Downstairs, smokers shivered, and when Mindy went out to bring back lunch she thought soup because the next week, when the air would be sweet with earth that things were growing in she would not want soup in the way she wanted to sip warmth and think of snow faltering past the window of some office with a window.

At three o’clock there was still the pre-snow damp and featureless overcast, and it was March and the light didn’t tip toward dusk until we were snapping our parkas, pushing useless umbrellas into bags they fit no better than they ever had, forgetting hats, somewhere dropping one glove, and God knows not going back into the building to not find the glove and get caught when the snow began after all. “At least after this storm, you won’t need gloves,” Mindy said, and, “I can never get a pair of gloves through the winter.” She couldn’t have said how exaggerated that might have been. But better to be someone who lost gloves, so the stranger in the elevator could go into the bright evening with the thought of having lost only the one.

Hunters strode the woods behind my house

I found their shells
plastic empty red
and a right of way warning
rusted waist-high in vines
I could not pronounce PETROLEUM
I was scared not of the pipeline
but of the sign

I found an atlas in brick cities
nothing had been replaced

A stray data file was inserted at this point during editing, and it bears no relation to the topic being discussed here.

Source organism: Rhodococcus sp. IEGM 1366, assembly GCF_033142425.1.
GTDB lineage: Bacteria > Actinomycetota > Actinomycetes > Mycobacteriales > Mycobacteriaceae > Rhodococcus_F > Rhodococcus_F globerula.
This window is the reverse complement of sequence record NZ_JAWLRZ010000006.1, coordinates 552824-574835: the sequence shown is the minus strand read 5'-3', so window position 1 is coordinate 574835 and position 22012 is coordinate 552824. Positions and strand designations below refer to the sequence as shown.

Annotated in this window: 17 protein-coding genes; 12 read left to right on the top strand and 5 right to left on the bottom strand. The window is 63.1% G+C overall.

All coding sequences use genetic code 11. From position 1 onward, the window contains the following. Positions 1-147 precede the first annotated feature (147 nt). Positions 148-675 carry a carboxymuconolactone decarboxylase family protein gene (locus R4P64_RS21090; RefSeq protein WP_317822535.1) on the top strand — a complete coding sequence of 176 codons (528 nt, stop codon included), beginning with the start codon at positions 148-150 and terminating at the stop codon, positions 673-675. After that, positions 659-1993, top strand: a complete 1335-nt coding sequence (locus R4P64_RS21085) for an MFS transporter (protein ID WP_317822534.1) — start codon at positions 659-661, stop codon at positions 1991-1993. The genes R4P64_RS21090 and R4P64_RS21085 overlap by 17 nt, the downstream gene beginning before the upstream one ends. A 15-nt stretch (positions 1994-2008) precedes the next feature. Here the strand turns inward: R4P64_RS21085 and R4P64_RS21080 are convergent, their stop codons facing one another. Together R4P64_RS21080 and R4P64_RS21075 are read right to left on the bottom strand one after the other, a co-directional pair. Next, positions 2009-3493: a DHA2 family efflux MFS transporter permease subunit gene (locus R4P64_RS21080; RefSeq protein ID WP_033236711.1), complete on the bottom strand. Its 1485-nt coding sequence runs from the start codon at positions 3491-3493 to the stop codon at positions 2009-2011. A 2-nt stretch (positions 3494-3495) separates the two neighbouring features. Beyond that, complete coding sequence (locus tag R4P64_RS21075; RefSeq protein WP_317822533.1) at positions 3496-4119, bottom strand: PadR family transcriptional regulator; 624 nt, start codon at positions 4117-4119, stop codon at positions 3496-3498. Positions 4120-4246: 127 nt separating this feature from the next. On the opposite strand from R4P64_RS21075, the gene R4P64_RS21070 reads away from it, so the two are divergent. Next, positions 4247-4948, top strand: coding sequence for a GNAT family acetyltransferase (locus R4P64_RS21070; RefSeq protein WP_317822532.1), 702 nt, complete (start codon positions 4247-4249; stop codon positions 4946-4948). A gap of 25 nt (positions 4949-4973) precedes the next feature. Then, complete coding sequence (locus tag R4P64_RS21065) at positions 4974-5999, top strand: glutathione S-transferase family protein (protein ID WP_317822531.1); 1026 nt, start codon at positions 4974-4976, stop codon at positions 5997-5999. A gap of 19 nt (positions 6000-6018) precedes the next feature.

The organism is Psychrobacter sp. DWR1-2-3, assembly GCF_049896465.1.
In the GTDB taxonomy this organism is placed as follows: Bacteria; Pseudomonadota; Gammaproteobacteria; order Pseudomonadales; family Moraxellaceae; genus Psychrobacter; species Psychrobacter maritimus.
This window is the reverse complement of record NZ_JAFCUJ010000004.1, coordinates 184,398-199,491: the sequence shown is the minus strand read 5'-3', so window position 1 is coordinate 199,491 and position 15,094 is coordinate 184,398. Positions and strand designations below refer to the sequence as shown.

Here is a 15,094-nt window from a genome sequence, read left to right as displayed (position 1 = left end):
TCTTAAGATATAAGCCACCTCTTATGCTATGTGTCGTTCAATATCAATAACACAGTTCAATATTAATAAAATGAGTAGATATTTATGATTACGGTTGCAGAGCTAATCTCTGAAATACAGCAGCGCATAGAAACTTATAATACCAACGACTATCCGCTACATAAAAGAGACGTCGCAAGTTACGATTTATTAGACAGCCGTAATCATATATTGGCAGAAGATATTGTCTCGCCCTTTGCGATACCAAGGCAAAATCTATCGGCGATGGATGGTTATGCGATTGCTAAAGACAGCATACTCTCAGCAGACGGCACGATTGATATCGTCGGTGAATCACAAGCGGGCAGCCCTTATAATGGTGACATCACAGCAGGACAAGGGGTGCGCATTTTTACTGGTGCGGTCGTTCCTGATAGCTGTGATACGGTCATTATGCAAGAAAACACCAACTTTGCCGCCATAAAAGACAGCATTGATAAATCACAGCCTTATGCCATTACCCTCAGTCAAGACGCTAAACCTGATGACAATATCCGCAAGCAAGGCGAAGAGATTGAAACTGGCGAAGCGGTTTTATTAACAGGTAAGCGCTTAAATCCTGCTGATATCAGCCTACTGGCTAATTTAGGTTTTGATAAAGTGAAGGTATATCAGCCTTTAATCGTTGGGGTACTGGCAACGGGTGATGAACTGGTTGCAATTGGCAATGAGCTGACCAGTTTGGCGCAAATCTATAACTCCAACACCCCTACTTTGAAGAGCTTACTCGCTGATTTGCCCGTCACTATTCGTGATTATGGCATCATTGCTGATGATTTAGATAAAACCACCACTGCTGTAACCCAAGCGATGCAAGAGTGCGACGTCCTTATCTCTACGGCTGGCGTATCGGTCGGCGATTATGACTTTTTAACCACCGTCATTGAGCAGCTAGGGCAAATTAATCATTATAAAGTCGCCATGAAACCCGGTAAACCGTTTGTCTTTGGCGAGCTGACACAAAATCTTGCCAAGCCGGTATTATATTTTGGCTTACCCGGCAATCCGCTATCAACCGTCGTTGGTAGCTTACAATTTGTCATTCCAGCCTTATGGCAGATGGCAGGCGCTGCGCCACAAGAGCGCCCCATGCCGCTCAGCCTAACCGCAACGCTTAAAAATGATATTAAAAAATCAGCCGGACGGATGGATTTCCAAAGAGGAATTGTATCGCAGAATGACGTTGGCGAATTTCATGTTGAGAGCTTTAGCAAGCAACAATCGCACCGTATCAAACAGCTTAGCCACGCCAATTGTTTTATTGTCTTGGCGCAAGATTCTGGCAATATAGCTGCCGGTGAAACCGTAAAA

nothing was intact
I trusted my father’s moustache
and my mother with everything else
until the cold fled and the geese stayed
and places came from movies just like this one
and a dog named Molson ran away with the bird
and took our windy cries for cheering

I have my own way of standing half astride today
you must not think it’s a thing to get over
if so then so is everything
some other time
some other game
we would bring enough
for everyone again

Now it’s meanwhile
tall ships crowd the inbound tide
indoor fireworks are due
we have been in our fumes two centuries
I am certain
I was present
and absent when spars collided
and I am waiting for the sails
I caught this afternoon

This afternoon, a Cooper’s hawk landed in the grass below my kitchen window; eyed my direction, and then the rocks where chipmunks scamper, flew to a pine branch, and off through the lower branches—two minutes, by my Exif data, from landing to takeoff, everything abrupt, and done with incredible ease and precision, and no interest in anything that wasn’t lunch.